Saturday, February 18, 2012

Simple Fix for My Computer Desk

Back in late summer/early fall, I got a new-to-me computer desk from my Dad.  It had a minor defect.  One day Dad had pulled the keyboard tray out a little too hard and the rubber stoppers (at least on one side) gave way, resulting in several ball bearings on the floor.  Dad's solution was to bolt the pieces together and just leave it fixed in the out position, which certainly worked well enough for his purposes.

At this point, I should show you what kind of tray we're dealing with (this is after I fixed it my way):

Whether fortunately or unfortunately, I was a little more ambitious about getting a good working computer desk.  I thought about trying to find replacement side rails.  To my knowledge, these are not standard side rails, but I did visit Windsor Plywood and might have tried Lee Valley, except that I was in Brandon when I was at this particular stage of my thought process - Brandon doesn't have a Lee Valley.  For a time, I thought I might try to use the more standard side rails often attached to wood sides, though I scratched my head a little and then shook it after I considered the difficulty of attaching the rails to metal sides, which might have required drilling some holes in metal and hoping the heads of the fasteners didn't stick up too far on the inside of the rail.                              

All I really needed was some extra ball bearings - not the complete product called a "ball bearing", but the individual balls that are contained in what is commonly called a "ball bearing".  Here you can see where they would need to go:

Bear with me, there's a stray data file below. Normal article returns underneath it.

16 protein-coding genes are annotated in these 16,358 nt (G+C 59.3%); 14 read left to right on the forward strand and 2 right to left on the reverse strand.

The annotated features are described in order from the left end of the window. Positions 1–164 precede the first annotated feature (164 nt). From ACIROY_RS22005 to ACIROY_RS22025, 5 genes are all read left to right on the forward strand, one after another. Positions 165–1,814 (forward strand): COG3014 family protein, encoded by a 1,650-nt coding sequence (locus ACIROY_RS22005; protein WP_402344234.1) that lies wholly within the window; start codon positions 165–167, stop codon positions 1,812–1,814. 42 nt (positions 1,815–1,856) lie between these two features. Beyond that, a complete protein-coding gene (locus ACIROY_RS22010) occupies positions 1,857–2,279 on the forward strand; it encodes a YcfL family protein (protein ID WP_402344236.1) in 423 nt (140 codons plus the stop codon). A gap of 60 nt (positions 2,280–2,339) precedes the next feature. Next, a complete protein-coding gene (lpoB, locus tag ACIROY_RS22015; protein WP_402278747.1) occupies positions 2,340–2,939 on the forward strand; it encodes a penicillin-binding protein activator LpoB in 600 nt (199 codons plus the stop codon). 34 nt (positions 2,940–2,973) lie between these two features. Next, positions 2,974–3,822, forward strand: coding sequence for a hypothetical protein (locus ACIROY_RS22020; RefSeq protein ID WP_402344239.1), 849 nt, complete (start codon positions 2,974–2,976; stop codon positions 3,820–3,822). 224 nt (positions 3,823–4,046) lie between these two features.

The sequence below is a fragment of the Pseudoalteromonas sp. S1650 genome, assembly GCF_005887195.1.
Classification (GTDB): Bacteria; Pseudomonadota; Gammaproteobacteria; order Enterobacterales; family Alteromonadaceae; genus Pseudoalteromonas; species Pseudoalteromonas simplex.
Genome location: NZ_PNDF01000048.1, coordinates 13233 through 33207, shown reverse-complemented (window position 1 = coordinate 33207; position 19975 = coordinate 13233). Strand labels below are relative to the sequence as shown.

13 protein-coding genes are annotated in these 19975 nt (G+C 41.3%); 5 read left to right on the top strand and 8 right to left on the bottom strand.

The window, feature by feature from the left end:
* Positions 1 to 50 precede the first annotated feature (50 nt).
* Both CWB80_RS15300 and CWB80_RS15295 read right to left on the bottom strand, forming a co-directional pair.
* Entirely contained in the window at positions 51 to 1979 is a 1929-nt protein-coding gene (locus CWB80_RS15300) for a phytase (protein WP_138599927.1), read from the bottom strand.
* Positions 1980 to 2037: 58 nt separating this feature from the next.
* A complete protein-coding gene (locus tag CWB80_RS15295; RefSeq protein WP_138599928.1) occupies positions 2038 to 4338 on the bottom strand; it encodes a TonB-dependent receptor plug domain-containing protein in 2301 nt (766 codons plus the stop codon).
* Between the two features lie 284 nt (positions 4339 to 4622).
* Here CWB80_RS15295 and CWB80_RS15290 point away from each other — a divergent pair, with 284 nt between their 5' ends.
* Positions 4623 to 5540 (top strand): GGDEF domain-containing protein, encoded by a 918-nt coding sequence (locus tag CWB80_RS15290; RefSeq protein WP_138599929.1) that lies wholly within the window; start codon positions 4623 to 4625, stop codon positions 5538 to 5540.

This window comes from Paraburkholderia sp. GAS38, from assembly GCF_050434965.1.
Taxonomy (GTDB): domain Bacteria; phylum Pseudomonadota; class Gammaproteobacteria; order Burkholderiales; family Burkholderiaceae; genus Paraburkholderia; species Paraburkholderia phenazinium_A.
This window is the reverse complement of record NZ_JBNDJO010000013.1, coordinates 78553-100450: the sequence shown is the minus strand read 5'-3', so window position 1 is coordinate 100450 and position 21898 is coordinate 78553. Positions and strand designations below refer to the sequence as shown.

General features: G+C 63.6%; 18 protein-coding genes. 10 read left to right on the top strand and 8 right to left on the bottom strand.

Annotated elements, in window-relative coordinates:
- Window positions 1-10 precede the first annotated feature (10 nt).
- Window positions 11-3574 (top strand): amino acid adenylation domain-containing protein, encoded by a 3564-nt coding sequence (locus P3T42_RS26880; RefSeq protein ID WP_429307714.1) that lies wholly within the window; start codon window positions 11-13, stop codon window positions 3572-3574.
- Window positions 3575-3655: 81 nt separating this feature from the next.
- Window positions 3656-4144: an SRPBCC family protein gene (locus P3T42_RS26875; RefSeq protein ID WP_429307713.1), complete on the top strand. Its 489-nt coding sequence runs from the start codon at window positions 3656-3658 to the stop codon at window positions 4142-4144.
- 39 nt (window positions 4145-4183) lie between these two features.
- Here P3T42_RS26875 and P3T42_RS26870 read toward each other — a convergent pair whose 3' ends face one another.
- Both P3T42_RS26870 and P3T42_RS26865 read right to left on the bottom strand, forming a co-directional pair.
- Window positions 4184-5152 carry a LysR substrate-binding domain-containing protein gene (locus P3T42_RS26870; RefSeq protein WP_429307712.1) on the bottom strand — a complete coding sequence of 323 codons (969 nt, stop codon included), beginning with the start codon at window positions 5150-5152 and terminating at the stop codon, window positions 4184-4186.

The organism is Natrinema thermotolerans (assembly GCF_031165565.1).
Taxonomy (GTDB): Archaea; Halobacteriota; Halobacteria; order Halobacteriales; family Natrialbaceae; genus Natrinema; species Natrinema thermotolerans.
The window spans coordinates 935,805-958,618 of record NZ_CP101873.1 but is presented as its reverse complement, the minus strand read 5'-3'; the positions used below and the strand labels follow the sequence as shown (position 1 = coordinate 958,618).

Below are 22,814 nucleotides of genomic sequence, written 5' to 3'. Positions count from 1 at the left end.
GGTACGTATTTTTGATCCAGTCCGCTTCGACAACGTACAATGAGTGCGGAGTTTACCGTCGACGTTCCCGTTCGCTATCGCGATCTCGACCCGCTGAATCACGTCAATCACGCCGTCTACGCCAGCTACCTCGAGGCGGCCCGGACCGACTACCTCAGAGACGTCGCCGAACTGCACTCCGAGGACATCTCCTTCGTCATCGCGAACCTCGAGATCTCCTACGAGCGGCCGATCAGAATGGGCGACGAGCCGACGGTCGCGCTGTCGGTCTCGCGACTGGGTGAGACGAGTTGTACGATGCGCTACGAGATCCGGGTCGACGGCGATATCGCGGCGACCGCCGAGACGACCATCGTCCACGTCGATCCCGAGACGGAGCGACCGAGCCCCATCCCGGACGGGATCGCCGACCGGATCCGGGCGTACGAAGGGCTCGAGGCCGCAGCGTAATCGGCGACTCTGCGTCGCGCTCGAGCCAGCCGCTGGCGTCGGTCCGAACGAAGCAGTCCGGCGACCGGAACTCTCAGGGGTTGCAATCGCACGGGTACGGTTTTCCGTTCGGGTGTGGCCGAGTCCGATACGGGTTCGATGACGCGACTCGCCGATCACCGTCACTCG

I went to Home Depot, hoping to find either a few steel balls or something that could be used as a surrogate for them.  I had some far out ideas that wouldn't have worked when I looked at some swivel wheel casters - as low as $2.00 a piece.  Whoa!  Clearly a source of little steel balls.  My collection of tools was sorely lacking an angle grinder and this provided all the justification needed to buy one.  Here is the result of using it:

I realized afterwards that it would have worked better if I had applied the angle grinder to the underside of the caster.  If you look carefully at how they're constructed you'll see why.  (You'll just have to try it yourself - too much to explain without a picture and too much bother to find or make a picture.)

Here I am putting the last two ball bearings in - holding them in on both sides and pushing the ball carriage assembly (?) in the rest of the way.  As you can imagine, I did the same for each set of two ball bearings that I put in.

Then I put in the rubber stopper:

The next step was to insert (push from the end as if pushing the tray in as usual) the tray side (part of the rail directly attached to the keyboard) of the rail into the ball carriage assembly.  Some back and forth movement was required as I got the assembly to be more fully engaged with the tray side of the rail.

The result has some room for improvement:  the steel balls were just a little bit smaller than the existing ones (on the other side of the tray which was still assembled properly).  This results in uneven friction on the left and right sides of the tray and hence the tray has a tendency to "shimmy" side to side as I pull the tray out or push it back in.  I should have opted for one of the $3 or $4 casters.

No comments: